I know I spend more time on my professional development than many teachers. I know I spend more of my own money on it too. It is not necessarily because I feel I'm THAT terrible (although some days, I do). I just really love learning more about teaching and the content I'm charged with teaching. I want to be the best teacher I can possibly be for my students and for myself. I take pride in my craft. I can't imagine doing this business of teaching any other way.
Still, I get frustrated with not having enough time or money to devote to my learning. I would LOVE to get a master's in teaching math from Mount Holyoke College. I have taken one class in the program and it was AMAZING. The program itself is cost prohibitive for me. I'll begin to pay for college in just three short years (for my two children) and then will likely have college bills for the next six years. This is not my time.
One thing I do need to consider is how to carve out more time for my own learning. I never feel like my life is well balanced. I want to be an engaged mom for my two teenagers. I want to attend their games, meets, and drive them where they'd like to go. I also want to be a good spouse. I want to handle my share of the responsibilities at home that include yard work, house cleaning, cooking, shopping, laundry, pet care, etc. I want to be fit. I want to make space in my life for exercise. AND I want to finish those freakin' books! Oh, and I'd like some down time to simply relax. (Ha! Thought I'd throw that one into the mix too!) Really, I want to feel good about myself. I hate feeling like I'm mediocre in all things.
Maybe this is normal? Anyone?
Tonight, after our friends had left for the night and before another batch of friends showed up for a late-night chat around the fire, I asked my children who their favorite teachers were and why. After they shared the names of their favorite teachers and told me a little bit about their experiences with those teachers, I asked why they chose the teachers they chose. I was as interested in what they said as I was in what they didn't say.
Overall, they said that they liked their teacher because he or she helped to build their confidence. They left that particular grade feeling better about themselves than when they went in.
What wasn't said is that they liked their teacher because he or she was nice or fun.
I probed a little more. How does a teacher help to build your confidence? I was really curious about this piece especially when it came to my daughter. In elementary school she had been a quiet student. My guess is that she enjoyed blending in. Her work was stellar (it helped that she was older for her grade) and she took school very seriously but she wasn't what I'd consider a student-leader. Now she is heading into eighth grade. Yikes! When I reflect back on those years in my own life it is with a little bit of a cringe. They were awkward years dominated by feelings of uncertainty especially when it came to my friendships and academics. However, my daughter has only grown in confidence. Her personality has really blossomed. While she does put tremendous pressure on herself to do well and measure up to classmates, she does take risks and is an active learner who is comfortable sharing what she is thinking.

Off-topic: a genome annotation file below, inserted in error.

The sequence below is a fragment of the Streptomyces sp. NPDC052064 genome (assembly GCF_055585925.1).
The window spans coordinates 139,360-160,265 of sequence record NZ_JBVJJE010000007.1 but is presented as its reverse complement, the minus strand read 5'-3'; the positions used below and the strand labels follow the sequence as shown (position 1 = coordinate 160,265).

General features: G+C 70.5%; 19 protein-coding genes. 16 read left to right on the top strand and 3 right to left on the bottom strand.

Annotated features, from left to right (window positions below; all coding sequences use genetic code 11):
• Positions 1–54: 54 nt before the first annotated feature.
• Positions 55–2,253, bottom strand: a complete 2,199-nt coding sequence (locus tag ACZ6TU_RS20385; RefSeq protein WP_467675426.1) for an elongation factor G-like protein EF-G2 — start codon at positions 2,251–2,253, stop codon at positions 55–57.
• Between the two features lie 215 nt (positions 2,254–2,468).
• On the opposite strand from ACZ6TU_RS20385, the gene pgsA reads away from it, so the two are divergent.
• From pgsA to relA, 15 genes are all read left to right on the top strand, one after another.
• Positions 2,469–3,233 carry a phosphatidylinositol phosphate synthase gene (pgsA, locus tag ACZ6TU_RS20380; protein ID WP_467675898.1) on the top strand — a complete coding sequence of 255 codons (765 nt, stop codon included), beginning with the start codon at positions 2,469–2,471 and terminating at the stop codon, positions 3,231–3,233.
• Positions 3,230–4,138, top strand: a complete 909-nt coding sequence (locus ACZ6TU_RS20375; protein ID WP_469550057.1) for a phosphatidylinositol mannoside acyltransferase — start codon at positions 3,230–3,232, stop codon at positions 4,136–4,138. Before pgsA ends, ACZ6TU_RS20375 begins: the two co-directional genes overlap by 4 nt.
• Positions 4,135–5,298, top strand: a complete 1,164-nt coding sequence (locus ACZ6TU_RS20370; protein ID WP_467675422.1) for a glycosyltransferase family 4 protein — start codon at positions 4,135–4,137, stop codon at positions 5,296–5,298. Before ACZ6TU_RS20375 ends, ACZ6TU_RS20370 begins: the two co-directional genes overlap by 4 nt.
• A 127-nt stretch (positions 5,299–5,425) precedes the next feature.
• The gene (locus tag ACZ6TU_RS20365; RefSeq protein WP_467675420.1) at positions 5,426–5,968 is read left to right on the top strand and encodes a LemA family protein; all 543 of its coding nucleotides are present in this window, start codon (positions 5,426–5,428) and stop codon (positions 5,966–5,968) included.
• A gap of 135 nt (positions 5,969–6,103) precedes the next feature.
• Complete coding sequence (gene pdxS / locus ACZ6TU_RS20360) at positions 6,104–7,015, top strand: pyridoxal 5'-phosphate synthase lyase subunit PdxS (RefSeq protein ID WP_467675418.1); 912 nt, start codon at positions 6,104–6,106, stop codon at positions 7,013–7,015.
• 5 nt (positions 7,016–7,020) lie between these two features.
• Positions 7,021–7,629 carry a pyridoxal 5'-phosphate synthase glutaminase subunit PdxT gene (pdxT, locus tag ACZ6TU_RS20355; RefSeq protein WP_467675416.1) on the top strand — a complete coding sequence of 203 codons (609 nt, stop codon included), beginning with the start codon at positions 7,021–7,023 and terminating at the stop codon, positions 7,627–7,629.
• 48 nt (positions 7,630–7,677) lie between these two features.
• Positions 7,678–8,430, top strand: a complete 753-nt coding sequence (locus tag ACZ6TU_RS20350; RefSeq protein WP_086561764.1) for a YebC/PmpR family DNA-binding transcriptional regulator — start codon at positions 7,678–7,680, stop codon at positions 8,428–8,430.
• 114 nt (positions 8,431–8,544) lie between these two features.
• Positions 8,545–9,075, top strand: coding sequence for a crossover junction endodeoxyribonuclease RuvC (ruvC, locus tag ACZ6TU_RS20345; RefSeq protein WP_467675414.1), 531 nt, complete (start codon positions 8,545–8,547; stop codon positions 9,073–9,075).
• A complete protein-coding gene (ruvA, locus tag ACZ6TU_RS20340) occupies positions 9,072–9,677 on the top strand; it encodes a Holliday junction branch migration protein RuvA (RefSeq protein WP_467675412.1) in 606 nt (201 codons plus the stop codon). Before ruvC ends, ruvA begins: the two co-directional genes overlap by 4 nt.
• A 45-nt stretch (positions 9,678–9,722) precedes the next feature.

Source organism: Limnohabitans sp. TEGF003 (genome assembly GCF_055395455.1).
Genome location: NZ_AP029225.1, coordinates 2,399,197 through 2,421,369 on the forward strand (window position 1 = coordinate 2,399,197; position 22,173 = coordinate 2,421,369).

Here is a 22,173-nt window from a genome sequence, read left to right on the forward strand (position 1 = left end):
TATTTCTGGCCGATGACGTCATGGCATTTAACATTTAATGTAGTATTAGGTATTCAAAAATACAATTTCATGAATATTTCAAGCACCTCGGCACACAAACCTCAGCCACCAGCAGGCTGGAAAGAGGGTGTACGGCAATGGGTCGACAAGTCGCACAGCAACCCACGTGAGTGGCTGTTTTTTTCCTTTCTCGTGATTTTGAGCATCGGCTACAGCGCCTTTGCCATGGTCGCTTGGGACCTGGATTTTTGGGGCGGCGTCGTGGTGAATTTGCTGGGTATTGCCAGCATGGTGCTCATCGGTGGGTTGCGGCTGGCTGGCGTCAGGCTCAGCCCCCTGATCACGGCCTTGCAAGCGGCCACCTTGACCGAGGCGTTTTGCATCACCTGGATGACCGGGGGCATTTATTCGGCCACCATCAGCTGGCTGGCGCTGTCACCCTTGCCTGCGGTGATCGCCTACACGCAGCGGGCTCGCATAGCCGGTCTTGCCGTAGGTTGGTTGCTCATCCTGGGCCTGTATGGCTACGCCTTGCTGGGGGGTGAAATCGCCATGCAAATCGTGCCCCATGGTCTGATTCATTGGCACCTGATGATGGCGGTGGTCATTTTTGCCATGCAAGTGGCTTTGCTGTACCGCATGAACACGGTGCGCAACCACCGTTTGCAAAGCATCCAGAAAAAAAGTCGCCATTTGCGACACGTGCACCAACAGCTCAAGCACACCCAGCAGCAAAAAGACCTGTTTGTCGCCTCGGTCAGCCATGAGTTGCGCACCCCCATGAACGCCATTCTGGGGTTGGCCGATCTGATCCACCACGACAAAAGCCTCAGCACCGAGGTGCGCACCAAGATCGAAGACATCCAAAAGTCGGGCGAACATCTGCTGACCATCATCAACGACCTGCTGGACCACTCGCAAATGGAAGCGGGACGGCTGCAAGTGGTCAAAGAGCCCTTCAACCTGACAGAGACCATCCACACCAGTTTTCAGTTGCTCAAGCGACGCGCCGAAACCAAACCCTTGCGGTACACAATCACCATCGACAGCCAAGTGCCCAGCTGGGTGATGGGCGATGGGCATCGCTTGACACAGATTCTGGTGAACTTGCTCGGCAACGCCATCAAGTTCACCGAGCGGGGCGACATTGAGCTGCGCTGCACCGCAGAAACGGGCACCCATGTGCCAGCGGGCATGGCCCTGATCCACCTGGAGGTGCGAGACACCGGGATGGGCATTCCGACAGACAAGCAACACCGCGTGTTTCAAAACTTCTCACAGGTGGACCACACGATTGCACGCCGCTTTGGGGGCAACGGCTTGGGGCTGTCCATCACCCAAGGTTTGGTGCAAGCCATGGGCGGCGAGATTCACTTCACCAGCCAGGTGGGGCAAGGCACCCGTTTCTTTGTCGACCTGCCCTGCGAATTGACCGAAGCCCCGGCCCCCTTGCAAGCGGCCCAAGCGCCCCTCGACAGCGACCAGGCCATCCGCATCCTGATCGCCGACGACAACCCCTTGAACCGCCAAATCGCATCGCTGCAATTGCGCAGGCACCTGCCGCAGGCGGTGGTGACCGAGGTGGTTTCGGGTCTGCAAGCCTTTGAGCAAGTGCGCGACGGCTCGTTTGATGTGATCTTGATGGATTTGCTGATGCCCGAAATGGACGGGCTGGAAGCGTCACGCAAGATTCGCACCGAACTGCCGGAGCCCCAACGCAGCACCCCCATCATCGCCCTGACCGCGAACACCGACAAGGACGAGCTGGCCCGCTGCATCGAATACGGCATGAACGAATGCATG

Anyway, one of the ideas that both kids cited was that the teachers who built their confidence called on them a lot. Interesting. I asked if there were times when they were called on when they didn't want to be. They both acknowledged that there probably were but that because they were called on so often and got positive feedback, they weren't upset when they were called on and had to provide an answer that they were unsure of. This makes sense to me.
What can I learn from this conversation? It is important for me to give my students as many opportunities to get their voices in the room as possible. Providing adequate think time and then giving students an opportunity to share their thinking is really critical. It also holds students accountable for the thinking. Fewer students, when asked to consider a concept, make a connection, solve a problem, etc. will just sit there if they know that they are going to be held accountable for their thinking. If they know I'm going to be calling on them to share their thoughts they're more apt to think so that they will have something worth sharing. Also, it is okay if I'm calling on kids who are not raising their hands. Helping kids to think about their thinking (metacognition) is an important part of helping children to develop as thoughtful learners. Developing this Habit of Mind sets kids up for a more successful future where they are capable of thinking deeply and are able to communicate with clarity and precision.